7. Heating device for semiconductor wafers

    DOEpatents

    Vosen, Steven R.

    1999-01-01

    An apparatus for heat treating semiconductor wafers is disclosed. The apparatus includes a heating device which contains an assembly of light energy sources for emitting light energy onto a wafer. In particular, the light energy sources are positioned such that many different radial heating zones are created on a wafer being heated. For instance, in one embodiment, the light energy sources form a spiral configuration. In an alternative embodiment, the light energy sources appear to be randomly dispersed with respect to each other so that no discernable pattern is present. In a third alternative embodiment of the present invention, the light energy sources form concentric rings. Tuning light sources are then placed in between the concentric rings of light.

  8. Advanced 3-V semiconductor technology assessment

    NASA Technical Reports Server (NTRS)

    Nowogrodzki, M.

    1983-01-01

    Components required for extensions of currently planned space communications systems are discussed for large antennas, crosslink systems, single sideband systems, Aerostat systems, and digital signal processing. Systems using advanced modulation concepts and new concepts in communications satellites are included. The current status and trends in materials technology are examined with emphasis on bulk growth of semi-insulating GaAs and InP, epitaxial growth, and ion implantation. Microwave solid state discrete active devices, multigigabit rate GaAs digital integrated circuits, microwave integrated circuits, and the exploratory development of GaInAs devices, heterojunction devices, and quasi-ballistic devices is considered. Competing technologies such as RF power generation, filter structures, and microwave circuit fabrication are discussed. The fundamental limits of semiconductor devices and problems in implementation are explored.

  9. Radiation-Hardness Data For Semiconductor Devices

    NASA Technical Reports Server (NTRS)

    Price, W. E.; Nichols, D. K.; Brown, S. F.; Gauthier, M. K.; Martin, K. E.

    1984-01-01

    Document presents data on and analysis of radiation hardness of various semiconductor devices. Data specifies total-dose radiation tolerance of devices. Volume 1 of report covers diodes, bipolar transistors, field effect transistors, silicon controlled rectifiers and optical devices. Volume 2 covers integrated circuits. Volume 3 provides detailed analysis of data in volumes 1 and 2.

  10. Library Analog Semiconductor Devices SPICE Simulators

    SciTech Connect

    Deveney, Michael F.; Archer, Wendel; Bogdan, Carolyn W.

    1996-07-23

    SPICE-SANDIA.LIB is a library of parameter sets and macromodels of semiconductor devices. They are used with Spice-based (SPICE is a program for electronic circuit analysis) simulators to simulate electronic circuits.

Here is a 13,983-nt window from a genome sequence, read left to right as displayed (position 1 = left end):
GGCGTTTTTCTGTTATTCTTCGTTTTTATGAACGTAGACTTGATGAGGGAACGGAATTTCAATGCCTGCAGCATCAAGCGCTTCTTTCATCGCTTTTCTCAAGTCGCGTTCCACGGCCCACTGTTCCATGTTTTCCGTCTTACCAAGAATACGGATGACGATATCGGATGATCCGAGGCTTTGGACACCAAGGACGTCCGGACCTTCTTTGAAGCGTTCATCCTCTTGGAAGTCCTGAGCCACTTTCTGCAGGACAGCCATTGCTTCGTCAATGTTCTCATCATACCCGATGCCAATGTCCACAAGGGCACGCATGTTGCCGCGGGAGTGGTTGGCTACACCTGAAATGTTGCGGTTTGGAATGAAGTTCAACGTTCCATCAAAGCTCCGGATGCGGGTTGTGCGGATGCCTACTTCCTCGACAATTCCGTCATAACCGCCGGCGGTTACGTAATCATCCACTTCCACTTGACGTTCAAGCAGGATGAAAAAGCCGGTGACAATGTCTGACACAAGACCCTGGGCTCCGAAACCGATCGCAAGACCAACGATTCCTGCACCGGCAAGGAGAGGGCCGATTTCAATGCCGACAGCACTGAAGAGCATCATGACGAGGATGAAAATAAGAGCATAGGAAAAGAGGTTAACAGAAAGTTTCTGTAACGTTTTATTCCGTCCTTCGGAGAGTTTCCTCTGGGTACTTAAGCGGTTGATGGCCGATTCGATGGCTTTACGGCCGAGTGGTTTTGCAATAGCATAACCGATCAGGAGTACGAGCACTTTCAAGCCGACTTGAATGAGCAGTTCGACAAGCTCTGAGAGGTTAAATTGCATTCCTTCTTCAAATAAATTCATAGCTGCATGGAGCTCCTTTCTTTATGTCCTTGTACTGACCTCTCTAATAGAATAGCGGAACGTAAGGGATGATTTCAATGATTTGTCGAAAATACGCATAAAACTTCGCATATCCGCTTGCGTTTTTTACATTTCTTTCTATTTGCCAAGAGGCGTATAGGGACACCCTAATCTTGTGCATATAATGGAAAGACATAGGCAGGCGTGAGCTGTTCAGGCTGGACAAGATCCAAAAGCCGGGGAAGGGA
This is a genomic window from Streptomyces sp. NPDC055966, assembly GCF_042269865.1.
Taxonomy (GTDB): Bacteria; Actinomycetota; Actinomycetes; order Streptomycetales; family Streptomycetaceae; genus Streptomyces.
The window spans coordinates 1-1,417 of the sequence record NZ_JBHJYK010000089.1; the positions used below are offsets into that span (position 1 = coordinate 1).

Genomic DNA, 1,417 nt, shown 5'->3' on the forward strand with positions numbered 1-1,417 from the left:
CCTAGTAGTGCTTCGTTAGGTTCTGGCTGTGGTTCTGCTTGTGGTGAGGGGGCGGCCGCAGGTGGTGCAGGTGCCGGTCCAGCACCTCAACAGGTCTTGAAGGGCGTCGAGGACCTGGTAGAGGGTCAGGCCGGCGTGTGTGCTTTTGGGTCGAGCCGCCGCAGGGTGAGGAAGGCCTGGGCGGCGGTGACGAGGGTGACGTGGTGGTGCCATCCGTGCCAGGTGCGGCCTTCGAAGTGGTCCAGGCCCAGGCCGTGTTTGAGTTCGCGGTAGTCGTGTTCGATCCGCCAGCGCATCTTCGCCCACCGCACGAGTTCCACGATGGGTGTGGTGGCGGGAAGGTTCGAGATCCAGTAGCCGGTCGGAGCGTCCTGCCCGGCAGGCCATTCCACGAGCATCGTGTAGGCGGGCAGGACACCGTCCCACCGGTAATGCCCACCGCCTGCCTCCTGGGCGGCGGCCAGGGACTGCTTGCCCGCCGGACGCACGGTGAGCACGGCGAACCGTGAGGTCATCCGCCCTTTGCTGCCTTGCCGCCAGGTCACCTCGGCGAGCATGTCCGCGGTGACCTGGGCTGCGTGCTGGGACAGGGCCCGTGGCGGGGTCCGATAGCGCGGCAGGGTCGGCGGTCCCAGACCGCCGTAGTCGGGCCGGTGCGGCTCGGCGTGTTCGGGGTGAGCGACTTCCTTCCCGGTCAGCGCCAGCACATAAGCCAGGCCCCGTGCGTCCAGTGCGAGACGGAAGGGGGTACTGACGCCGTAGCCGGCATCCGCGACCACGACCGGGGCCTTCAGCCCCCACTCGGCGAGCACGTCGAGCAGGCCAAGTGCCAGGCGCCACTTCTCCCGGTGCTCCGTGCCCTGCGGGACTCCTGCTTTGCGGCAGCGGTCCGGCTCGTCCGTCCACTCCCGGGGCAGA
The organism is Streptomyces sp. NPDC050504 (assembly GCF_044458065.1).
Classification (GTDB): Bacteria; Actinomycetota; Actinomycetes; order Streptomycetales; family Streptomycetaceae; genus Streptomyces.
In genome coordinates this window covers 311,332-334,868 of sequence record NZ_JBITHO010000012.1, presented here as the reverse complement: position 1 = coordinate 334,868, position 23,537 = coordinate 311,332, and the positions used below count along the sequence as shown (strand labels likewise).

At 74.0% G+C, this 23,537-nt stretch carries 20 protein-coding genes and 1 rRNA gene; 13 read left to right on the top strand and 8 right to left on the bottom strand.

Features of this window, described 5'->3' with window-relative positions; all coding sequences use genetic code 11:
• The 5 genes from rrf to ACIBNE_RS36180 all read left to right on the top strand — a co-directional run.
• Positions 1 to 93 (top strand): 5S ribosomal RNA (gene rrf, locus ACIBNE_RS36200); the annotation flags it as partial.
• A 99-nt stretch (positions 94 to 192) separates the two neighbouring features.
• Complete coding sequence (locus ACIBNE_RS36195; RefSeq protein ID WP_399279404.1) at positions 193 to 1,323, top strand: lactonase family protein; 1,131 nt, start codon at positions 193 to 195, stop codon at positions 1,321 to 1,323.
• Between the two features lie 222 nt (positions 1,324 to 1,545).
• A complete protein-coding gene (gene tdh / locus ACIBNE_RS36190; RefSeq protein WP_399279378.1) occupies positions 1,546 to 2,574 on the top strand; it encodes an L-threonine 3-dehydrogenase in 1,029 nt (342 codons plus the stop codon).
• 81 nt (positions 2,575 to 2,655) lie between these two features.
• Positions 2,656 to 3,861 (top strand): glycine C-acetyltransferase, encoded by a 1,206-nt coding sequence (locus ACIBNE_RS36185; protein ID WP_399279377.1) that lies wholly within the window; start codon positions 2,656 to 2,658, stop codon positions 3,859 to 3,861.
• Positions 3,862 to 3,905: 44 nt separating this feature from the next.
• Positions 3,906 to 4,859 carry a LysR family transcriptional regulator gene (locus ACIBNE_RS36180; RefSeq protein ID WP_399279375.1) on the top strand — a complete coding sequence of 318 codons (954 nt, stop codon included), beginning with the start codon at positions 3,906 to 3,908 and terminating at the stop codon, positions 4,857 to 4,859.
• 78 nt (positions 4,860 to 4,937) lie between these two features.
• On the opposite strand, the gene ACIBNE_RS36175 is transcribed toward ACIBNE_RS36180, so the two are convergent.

11. Optical processing for semiconductor device fabrication

    NASA Technical Reports Server (NTRS)

    Sopori, Bhushan L.

    1994-01-01

    A new technique for semiconductor device processing is described that uses optical energy to produce local heating/melting in the vicinity of a preselected interface of the device. This process, called optical processing, invokes assistance of photons to enhance interface reactions such as diffusion and melting, as compared to the use of thermal heating alone. Optical processing is performed in a 'cold wall' furnace, and requires considerably lower energies than furnace or rapid thermal annealing. This technique can produce some device structures with unique properties that cannot be produced by conventional thermal processing. Some applications of optical processing involving semiconductor-metal interfaces are described.

  12. Optical devices featuring nonpolar textured semiconductor layers

    DOEpatents

    Moustakas, Theodore D; Moldawer, Adam; Bhattacharyya, Anirban; Abell, Joshua

    2013-11-26

    A semiconductor emitter, or precursor therefor, has a substrate and one or more textured semiconductor layers deposited onto the substrate in a nonpolar orientation. The textured layers enhance light extraction, and the use of nonpolar orientation greatly enhances internal quantum efficiency compared to conventional devices. Both the internal and external quantum efficiencies of emitters of the invention can be 70-80% or higher. The invention provides highly efficient light emitting diodes suitable for solid state lighting.

  13. SEMICONDUCTOR DEVICES: Microwave dynamic large signal waveform characterization of advanced InGaP HBT for power amplifiers

    NASA Astrophysics Data System (ADS)

    Lixin, Zhao; Zhi, Jin; Xinyu, Liu

    2009-12-01

    In wireless mobile communications and wireless local area networks (WLAN), advanced InGaP HBT with power amplifiers are key components. In this paper, the microwave large signal dynamic waveform characteristics of an advanced InGaP HBT are investigated experimentally for 5.8 GHz power amplifier applications. The microwave large signal waveform distortions at various input power levels, especially at large signal level, are investigated and the reasons are analyzed. The output power saturation is also explained. These analyses will be useful for power amplifier designs.

  14. Whatever happened to silicon carbide. [semiconductor devices

    NASA Technical Reports Server (NTRS)

    Campbell, R. B.

    1981-01-01

    The progress made in silicon carbide semiconductor devices in the 1955 to 1975 time frame is examined and reasons are given for the present lack of interest in the material. Its physical and chemical properties and methods of preparation are discussed. Fabrication techniques and the characteristics of silicon carbide devices are reviewed. It is concluded that a combination of economic factors and the lack of progress in fabrication techniques leaves no viable market for SiC devices in the near future.